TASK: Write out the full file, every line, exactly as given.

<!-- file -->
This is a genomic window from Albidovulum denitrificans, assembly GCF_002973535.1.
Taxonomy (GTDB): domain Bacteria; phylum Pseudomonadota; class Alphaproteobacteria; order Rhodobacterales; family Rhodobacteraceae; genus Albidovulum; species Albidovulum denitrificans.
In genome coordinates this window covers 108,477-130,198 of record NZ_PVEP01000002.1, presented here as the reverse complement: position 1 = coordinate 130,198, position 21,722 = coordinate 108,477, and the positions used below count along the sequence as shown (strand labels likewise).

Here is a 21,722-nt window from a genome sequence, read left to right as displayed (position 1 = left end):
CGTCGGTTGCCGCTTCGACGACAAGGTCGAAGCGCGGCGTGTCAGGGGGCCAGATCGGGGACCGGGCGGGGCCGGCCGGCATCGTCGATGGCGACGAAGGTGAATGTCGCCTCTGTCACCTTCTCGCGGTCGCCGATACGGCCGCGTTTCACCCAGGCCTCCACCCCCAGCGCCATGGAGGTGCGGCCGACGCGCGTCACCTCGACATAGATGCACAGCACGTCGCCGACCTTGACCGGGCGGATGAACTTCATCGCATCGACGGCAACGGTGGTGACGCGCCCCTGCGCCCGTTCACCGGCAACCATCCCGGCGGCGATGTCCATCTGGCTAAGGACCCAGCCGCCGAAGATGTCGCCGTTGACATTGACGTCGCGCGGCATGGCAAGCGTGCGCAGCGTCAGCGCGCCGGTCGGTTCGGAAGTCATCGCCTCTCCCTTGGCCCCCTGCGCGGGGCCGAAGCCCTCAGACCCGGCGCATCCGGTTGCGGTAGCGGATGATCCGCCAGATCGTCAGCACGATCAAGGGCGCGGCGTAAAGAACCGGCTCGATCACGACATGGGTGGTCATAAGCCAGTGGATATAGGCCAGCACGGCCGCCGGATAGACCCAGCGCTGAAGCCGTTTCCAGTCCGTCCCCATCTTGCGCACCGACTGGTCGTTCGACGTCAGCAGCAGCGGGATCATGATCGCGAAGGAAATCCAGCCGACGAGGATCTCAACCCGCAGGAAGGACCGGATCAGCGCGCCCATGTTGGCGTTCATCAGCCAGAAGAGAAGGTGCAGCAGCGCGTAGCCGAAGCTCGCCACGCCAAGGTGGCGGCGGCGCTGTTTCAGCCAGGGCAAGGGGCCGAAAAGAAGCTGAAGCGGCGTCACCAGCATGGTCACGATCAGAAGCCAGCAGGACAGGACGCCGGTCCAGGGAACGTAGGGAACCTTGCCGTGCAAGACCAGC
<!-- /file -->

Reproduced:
This is a genomic window from Albidovulum denitrificans, assembly GCF_002973535.1.
Taxonomy (GTDB): domain Bacteria; phylum Pseudomonadota; class Alphaproteobacteria; order Rhodobacterales; family Rhodobacteraceae; genus Albidovulum; species Albidovulum denitrificans.
In genome coordinates this window covers 108,477-130,198 of record NZ_PVEP01000002.1, presented here as the reverse complement: position 1 = coordinate 130,198, position 21,722 = coordinate 108,477, and the positions used below count along the sequence as shown (strand labels likewise).

Here is a 21,722-nt window from a genome sequence, read left to right as displayed (position 1 = left end):
CGTCGGTTGCCGCTTCGACGACAAGGTCGAAGCGCGGCGTGTCAGGGGGCCAGATCGGGGACCGGGCGGGGCCGGCCGGCATCGTCGATGGCGACGAAGGTGAATGTCGCCTCTGTCACCTTCTCGCGGTCGCCGATACGGCCGCGTTTCACCCAGGCCTCCACCCCCAGCGCCATGGAGGTGCGGCCGACGCGCGTCACCTCGACATAGATGCACAGCACGTCGCCGACCTTGACCGGGCGGATGAACTTCATCGCATCGACGGCAACGGTGGTGACGCGCCCCTGCGCCCGTTCACCGGCAACCATCCCGGCGGCGATGTCCATCTGGCTAAGGACCCAGCCGCCGAAGATGTCGCCGTTGACATTGACGTCGCGCGGCATGGCAAGCGTGCGCAGCGTCAGCGCGCCGGTCGGTTCGGAAGTCATCGCCTCTCCCTTGGCCCCCTGCGCGGGGCCGAAGCCCTCAGACCCGGCGCATCCGGTTGCGGTAGCGGATGATCCGCCAGATCGTCAGCACGATCAAGGGCGCGGCGTAAAGAACCGGCTCGATCACGACATGGGTGGTCATAAGCCAGTGGATATAGGCCAGCACGGCCGCCGGATAGACCCAGCGCTGAAGCCGTTTCCAGTCCGTCCCCATCTTGCGCACCGACTGGTCGTTCGACGTCAGCAGCAGCGGGATCATGATCGCGAAGGAAATCCAGCCGACGAGGATCTCAACCCGCAGGAAGGACCGGATCAGCGCGCCCATGTTGGCGTTCATCAGCCAGAAGAGAAGGTGCAGCAGCGCGTAGCCGAAGCTCGCCACGCCAAGGTGGCGGCGGCGCTGTTTCAGCCAGGGCAAGGGGCCGAAAAGAAGCTGAAGCGGCGTCACCAGCATGGTCACGATCAGAAGCCAGCAGGACAGGACGCCGGTCCAGGGAACGTAGGGAACCTTGCCGTGCAAGACCAGC